The UK Department of Energy and Climate Change (DECC) has said it will not review the country’s Renewable Obligation Certificate (ROC) bandings again before the scheme’s expiration in 2017.
The scheme will cut support for ground-mounted solar from 1.6ROCs MWh to 1.4 at the end of this month with cuts to 1.3 and 1.2 following in each subsequent year.
In a written answer, energy minister Michael Fallon said: “There is no further comprehensive banding review planned for the Renewables Obligation (RO) scheme before it closes to new generation on 31 March 2017.
“Support for large-scale onshore wind generating stations was reduced by 10% from 1 April 2013 following the last comprehensive review of RO banded support. This review, which reported in July 2012, set support rates for 2013-17,” the statement continued.
“UK onshore wind costs were further examined during the call for evidence on onshore wind. The results were published on 6 June 20131 and confirmed that RO support for onshore wind would be maintained at the levels set through the banding review.”
The minister also claimed that the eventual switch to contracts for difference (CfD), which will be mandatory from 2017, would improve on the ROC system. CfDs will set strike prices for power produced that will guarantee a minimum payment.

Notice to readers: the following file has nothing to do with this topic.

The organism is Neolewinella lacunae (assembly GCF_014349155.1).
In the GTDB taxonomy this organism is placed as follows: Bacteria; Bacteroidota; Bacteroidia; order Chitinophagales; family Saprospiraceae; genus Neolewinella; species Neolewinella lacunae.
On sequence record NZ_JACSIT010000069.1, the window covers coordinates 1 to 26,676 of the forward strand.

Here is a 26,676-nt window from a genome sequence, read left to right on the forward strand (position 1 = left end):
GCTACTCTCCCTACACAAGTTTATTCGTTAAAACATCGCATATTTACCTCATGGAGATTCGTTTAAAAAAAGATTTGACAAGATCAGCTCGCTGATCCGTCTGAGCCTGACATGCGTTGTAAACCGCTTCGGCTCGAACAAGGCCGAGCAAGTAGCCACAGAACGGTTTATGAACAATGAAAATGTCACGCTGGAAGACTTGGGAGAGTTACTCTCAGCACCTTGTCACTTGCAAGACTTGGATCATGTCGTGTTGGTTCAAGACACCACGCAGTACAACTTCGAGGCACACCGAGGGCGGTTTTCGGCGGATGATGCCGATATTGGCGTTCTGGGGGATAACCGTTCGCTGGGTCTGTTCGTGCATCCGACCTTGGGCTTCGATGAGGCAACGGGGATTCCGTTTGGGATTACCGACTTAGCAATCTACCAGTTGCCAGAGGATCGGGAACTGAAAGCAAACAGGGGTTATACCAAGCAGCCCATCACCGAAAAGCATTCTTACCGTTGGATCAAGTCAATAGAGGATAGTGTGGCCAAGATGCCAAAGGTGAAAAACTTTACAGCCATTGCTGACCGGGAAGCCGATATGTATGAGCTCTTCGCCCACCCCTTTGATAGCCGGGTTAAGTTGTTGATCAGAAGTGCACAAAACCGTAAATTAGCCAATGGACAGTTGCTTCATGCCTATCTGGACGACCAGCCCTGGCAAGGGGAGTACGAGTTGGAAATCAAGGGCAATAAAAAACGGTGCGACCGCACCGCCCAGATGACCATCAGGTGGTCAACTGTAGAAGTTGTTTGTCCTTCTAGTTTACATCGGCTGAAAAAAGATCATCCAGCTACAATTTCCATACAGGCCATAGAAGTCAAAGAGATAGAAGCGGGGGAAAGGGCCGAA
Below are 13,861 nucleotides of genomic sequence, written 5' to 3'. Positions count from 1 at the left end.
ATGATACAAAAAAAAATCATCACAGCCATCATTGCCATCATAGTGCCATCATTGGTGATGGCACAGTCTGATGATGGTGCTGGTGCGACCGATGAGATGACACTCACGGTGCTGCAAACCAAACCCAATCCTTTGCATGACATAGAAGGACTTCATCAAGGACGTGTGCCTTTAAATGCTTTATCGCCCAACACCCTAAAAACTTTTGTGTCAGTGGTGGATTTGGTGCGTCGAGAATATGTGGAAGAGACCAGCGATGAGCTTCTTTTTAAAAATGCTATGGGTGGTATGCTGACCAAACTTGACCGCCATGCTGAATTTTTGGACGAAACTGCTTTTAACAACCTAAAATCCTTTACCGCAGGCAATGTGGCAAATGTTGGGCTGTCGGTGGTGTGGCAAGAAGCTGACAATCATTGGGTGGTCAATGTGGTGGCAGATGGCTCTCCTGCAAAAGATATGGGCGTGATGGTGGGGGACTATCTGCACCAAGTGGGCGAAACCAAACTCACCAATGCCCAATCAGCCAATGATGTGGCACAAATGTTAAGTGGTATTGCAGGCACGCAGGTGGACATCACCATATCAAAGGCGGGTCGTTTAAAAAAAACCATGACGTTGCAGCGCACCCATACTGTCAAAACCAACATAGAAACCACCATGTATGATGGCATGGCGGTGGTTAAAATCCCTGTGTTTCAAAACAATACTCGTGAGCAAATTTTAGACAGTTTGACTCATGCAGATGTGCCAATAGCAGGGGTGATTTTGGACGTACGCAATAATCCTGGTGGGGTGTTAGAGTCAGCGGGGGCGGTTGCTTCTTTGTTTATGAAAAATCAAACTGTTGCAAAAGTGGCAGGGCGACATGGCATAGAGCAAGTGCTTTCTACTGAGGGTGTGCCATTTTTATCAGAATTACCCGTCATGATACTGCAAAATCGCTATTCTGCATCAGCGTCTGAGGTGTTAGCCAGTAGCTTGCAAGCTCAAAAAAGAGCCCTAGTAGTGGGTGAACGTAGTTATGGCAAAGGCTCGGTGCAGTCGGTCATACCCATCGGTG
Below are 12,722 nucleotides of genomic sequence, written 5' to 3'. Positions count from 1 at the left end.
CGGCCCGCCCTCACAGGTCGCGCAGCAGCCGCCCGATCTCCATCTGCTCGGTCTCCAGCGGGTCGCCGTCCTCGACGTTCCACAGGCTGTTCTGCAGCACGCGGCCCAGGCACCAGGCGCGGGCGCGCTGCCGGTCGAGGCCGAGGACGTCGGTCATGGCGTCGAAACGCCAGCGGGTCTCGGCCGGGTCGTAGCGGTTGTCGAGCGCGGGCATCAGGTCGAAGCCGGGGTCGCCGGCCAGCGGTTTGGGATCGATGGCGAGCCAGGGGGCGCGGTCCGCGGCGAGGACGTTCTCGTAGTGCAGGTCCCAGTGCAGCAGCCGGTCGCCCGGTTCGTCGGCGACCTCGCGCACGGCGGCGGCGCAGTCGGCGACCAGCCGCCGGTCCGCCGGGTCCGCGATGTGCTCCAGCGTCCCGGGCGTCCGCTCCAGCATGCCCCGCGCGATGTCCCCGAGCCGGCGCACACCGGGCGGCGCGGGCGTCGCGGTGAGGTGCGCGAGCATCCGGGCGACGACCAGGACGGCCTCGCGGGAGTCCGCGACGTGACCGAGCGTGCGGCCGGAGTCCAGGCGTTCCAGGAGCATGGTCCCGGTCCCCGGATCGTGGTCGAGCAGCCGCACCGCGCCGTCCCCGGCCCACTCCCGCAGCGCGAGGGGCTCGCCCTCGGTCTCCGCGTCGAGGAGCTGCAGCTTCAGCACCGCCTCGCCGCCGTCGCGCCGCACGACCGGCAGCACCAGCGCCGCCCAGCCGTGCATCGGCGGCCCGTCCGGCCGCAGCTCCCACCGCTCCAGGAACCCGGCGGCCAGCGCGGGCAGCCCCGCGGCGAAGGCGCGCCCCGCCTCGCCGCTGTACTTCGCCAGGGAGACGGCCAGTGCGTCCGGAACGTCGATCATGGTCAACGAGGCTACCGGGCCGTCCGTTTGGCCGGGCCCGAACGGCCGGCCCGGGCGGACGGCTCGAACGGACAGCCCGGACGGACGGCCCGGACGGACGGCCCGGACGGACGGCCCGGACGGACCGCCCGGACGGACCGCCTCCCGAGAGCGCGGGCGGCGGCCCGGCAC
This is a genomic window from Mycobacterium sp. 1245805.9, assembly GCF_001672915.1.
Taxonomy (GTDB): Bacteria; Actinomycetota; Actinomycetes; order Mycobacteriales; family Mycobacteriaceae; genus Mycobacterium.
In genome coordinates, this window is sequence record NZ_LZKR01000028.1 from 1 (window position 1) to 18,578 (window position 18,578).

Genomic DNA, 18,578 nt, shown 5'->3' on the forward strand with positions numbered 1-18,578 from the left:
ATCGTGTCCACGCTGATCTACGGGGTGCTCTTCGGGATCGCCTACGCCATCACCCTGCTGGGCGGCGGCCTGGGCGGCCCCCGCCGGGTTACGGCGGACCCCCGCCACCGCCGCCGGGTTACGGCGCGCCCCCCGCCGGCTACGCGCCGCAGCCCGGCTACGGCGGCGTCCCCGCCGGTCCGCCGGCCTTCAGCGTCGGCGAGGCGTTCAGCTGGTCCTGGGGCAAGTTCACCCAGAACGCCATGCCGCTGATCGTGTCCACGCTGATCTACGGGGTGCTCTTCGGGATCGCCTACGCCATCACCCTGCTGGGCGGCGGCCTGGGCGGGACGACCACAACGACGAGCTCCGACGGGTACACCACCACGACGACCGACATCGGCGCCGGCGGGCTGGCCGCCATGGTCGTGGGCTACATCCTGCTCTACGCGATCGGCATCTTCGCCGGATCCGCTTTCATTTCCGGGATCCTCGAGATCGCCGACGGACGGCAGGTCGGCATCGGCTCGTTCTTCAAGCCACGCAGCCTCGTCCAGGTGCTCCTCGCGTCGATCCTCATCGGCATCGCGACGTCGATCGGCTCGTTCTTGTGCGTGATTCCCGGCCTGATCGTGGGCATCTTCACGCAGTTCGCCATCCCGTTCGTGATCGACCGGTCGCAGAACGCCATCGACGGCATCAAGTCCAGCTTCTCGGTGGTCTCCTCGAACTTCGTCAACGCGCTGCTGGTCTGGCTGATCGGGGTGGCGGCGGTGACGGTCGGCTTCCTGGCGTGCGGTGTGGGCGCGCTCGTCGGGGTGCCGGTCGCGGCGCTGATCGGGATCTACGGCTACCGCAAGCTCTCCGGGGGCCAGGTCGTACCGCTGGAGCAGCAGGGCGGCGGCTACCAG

“Under the CfD, it is our intention that established technologies (such as onshore wind) will have to compete on price in an auction in order to secure a contract for support. This means that only the most cost-effective projects will be built and will represent better value for money for bill-payers, while continuing to deliver the investment we need in secure, low-carbon electricity generation,” said Fallon.
Solar PV has been classified as a mature technology, despite the continuing fall in costs, and will compete directly with onshore wind under the CfD mechanism.
The UK large-scale market has blossomed in the past two years. This quarter it is expected to install more than Germany as projects rush to qualify for the 1.6ROC support.